The guidance is there and primary care trusts must use it to identify their needs and the gaps in their service. My hon. Friend the Member for Barnsley, East and Mexborough mentioned a number of PCTs that told a hospice that they would not be providing any funding. The question I would suggest that hospice and my hon.
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Friend need to ask the PCTs is whether they have provision in place to guarantee that no child in their area will need a hospice place. If they have come up with such comprehensive strategies for palliative care for children that they are absolutely confident that they do not need to help fund a hospice, it is perfectly reasonable for them not to offer any funding. But they should not then change their mind at a later date when they discover that they have children who need hospice support, because then they will have to pay for it.

In addition to the guidance, the PCTs will soon be able to use information from the national child health mapping project, which will include palliative care. It will give PCTs valuable information to help with the commissioning of local services and will be available to them next year. Using all these documents and guidance, I would expect PCTs to come up with a strategy for how they will meet the needs of their local populations, providing the full range of palliative care, including care at home or respite care and hospice care. PCTs will then look at where that hospice care might come from, who they will commission it from and how close the local hospices are, bearing in mind that—as my hon. Friends have said—children's hospices cover wide catchment areas.

If needs can be met by using existing resources and existing hospices, then there clearly is no problem. PCTs will commission places for children as and when needed from that provision, and pay a fee that they have negotiated for those services. On the other hand, they might identify a gap in local provision, in which case, they will have to start asking themselves questions such as, "How do we commission that type of care pathway for children who need that sort of care?" They will then ask, "Which partners will join in, how will they fund the development of that service, and whom will they commission it from?" They will look at the voluntary sector and the state sector, and work out a strategy for making sure that all the pieces of the jigsaw are in place.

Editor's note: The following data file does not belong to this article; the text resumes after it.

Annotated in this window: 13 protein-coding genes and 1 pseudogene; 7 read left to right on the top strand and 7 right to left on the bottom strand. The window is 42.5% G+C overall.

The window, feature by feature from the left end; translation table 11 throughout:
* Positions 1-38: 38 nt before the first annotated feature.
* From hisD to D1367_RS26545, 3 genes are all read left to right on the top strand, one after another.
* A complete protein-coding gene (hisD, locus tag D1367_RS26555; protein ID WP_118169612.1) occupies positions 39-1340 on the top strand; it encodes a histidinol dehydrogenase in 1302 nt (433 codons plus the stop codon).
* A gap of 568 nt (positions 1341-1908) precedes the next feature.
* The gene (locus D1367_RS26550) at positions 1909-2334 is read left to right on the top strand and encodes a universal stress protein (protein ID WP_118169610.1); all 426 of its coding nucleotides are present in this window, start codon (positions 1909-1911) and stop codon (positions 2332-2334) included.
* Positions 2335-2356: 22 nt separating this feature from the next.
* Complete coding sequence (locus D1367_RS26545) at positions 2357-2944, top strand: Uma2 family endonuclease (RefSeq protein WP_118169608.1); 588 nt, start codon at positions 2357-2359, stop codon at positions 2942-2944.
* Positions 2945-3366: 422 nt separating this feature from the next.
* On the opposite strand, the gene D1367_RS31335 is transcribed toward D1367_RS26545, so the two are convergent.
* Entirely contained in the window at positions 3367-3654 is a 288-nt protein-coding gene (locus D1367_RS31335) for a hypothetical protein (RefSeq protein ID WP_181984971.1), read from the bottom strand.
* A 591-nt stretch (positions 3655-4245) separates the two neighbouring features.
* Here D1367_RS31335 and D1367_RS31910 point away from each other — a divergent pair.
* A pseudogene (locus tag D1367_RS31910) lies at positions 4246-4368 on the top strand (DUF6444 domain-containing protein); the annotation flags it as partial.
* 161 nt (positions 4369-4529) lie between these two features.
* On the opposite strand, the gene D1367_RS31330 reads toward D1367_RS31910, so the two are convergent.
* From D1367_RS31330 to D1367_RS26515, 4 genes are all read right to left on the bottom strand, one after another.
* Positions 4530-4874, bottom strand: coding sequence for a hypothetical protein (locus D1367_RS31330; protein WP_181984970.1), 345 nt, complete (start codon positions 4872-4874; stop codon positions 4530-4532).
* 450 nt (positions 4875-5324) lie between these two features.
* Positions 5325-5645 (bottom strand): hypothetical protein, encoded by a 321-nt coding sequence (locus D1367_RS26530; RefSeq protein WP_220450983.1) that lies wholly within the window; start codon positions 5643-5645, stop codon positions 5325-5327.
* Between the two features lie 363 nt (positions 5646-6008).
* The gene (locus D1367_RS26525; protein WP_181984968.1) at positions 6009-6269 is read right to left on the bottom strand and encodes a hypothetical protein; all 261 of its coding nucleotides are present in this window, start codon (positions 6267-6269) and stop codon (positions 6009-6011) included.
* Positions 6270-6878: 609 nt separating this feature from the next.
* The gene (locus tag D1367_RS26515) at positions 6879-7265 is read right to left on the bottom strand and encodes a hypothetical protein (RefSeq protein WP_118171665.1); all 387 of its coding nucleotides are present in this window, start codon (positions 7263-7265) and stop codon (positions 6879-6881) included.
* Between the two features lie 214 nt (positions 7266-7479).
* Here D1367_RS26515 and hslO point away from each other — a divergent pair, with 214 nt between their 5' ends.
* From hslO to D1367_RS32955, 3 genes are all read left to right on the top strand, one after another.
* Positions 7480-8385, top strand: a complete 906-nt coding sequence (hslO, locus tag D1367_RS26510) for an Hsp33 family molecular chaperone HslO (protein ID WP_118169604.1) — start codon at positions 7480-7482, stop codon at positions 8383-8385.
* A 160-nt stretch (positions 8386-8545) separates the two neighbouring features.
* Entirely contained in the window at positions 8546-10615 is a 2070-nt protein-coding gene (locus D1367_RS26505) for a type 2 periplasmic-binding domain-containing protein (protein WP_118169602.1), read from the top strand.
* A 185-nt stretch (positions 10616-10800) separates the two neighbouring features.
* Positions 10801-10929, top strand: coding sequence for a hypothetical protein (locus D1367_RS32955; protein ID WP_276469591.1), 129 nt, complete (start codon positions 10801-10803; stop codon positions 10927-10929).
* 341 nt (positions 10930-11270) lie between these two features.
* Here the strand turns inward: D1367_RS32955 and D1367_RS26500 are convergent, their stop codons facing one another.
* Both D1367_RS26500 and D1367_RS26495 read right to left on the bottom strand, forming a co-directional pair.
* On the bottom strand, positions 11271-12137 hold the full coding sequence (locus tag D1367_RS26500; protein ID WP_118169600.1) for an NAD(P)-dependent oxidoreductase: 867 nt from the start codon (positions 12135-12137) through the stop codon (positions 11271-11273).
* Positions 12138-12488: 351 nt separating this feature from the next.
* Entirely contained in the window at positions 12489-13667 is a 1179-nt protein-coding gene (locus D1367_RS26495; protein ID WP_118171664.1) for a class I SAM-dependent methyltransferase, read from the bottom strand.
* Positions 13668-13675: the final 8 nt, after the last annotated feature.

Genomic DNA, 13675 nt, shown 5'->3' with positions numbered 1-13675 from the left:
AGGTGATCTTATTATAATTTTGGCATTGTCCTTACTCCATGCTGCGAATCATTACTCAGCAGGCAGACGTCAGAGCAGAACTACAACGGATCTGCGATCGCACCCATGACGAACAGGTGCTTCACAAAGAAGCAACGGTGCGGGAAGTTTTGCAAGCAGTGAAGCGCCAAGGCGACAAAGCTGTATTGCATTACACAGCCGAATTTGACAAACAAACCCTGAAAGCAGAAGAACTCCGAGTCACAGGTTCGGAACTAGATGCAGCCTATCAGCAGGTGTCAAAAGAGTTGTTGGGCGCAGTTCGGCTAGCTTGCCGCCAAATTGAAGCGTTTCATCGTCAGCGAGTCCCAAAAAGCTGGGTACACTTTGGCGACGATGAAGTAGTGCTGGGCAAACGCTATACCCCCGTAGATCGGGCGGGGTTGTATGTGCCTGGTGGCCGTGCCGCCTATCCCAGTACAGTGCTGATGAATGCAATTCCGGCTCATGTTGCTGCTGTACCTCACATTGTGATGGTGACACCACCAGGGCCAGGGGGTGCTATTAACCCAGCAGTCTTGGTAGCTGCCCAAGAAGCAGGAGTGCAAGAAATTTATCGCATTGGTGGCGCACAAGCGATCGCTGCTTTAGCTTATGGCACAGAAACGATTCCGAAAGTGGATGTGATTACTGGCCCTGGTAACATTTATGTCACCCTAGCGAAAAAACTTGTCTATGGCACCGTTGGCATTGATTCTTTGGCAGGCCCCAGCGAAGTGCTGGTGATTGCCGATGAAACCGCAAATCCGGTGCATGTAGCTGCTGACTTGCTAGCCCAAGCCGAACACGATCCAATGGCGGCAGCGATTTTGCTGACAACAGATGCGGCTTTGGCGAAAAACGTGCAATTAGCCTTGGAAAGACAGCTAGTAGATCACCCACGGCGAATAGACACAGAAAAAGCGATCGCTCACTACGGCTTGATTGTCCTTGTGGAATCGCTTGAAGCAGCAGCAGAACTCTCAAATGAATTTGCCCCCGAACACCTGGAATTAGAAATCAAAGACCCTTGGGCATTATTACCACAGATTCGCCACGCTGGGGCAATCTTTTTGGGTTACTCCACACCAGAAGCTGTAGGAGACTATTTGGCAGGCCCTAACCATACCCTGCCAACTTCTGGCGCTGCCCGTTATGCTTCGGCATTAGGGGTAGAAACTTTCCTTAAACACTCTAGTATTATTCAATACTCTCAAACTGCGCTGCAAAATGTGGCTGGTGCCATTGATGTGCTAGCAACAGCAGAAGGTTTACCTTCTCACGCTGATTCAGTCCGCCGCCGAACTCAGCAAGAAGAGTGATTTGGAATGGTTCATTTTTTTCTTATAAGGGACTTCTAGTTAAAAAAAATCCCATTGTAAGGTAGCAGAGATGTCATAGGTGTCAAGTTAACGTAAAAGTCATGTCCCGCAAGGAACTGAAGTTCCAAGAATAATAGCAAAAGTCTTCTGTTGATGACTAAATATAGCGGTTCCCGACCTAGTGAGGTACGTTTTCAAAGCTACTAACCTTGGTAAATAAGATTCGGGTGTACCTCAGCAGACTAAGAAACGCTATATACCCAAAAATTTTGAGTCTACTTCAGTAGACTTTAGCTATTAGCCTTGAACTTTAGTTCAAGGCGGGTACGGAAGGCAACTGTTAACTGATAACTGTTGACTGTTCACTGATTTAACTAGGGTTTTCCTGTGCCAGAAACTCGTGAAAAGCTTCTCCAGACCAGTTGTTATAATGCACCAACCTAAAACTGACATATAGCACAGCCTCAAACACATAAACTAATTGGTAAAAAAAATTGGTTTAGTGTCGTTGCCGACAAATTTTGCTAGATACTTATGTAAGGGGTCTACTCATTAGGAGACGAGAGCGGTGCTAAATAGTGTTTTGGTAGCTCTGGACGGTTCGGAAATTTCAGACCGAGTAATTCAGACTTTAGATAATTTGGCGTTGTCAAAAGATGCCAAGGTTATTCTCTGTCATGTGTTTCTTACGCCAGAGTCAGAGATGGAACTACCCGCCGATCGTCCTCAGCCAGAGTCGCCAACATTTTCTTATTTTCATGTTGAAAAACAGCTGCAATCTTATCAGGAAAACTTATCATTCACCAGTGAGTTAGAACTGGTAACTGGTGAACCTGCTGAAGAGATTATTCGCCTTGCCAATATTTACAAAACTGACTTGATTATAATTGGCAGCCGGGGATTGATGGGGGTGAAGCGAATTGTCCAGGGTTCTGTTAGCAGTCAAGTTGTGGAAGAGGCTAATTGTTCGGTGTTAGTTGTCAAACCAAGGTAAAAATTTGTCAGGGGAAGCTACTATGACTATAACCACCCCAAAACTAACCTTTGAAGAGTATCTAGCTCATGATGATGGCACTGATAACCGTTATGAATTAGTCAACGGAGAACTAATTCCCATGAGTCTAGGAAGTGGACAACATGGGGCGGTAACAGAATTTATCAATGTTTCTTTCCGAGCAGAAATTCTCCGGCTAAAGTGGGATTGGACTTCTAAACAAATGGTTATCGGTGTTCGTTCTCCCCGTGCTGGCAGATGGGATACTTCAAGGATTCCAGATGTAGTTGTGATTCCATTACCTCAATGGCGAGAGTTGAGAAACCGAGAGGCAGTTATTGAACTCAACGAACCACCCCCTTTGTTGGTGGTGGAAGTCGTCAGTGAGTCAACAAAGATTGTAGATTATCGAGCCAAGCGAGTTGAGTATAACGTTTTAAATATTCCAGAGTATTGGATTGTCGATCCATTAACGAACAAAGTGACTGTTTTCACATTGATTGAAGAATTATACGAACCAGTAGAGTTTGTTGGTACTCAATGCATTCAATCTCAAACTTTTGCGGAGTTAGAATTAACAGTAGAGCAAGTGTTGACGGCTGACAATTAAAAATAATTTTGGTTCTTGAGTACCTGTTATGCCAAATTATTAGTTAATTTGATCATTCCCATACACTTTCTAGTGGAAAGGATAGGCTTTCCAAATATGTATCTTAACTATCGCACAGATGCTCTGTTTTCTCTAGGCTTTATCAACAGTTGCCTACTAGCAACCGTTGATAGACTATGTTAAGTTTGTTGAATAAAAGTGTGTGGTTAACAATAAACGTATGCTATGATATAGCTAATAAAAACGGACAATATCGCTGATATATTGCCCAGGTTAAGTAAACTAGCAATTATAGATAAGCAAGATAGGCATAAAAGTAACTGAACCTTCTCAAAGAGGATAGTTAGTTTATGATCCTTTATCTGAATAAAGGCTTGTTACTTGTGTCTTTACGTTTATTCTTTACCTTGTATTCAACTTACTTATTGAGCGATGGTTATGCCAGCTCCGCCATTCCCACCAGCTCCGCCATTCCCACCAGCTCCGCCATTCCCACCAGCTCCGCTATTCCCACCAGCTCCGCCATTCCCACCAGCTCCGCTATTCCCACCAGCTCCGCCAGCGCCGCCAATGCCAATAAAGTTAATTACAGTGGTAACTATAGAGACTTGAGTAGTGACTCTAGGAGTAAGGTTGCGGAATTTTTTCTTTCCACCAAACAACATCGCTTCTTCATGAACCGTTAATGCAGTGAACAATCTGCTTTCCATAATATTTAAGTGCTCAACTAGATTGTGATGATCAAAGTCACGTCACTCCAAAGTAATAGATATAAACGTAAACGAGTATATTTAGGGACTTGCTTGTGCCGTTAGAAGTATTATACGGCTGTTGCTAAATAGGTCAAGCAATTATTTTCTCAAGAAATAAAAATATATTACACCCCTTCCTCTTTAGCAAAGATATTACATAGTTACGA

The hospice will need to ask the PCT what the gaps are in service provision and to consider what it might offer to meet those needs. They could be met not only by providing respite care within a hospice building, as my hon. Friend pointed out; they could also be met by focusing on outreach support services for the child's family in the home, or by sharing the hospice's expertise in palliative care by focusing on training for local NHS staff and local authority staff. In other words, the hospice movement has a lot more to offer than just places in a hospice.

The PCT will then need to plot a way forward. That could involve encouraging the hospice movement to develop a new service, which, in turn, might involve its guaranteeing a certain level of support or investment. On the other hand, that might involve its guaranteeing to take a certain number of days of care, or simply giving the hospice movement sight of its plans, so that the hospice can work out for itself what part of its capacity might be taken up. But in any event, different local areas will need different local decisions and, therefore, different levels of funding for hospice care.

Of course, to meet the demand for palliative care the NHS must be properly resourced, which is one reason why it is currently receiving the largest sustained
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increase in funding in its history. PCTs will be able to use these extra resources to deliver on both national and local priorities, including—as they determine—services for children with life-threatening illnesses. As I said to my hon. Friend, there are no restrictions on possible funding for children's hospices; it is for individual hospices to negotiate funding with the PCTs that they serve. That is why I do not believe that a centrally imposed hospice funding formula or a general uplift in funding for children's hospices is the right action to take. In some areas, PCTs might want to guarantee the lion's share of funding to the local hospice. In others, however, they might not want to make any guarantees, but instead to buy occupancy only as and when needed.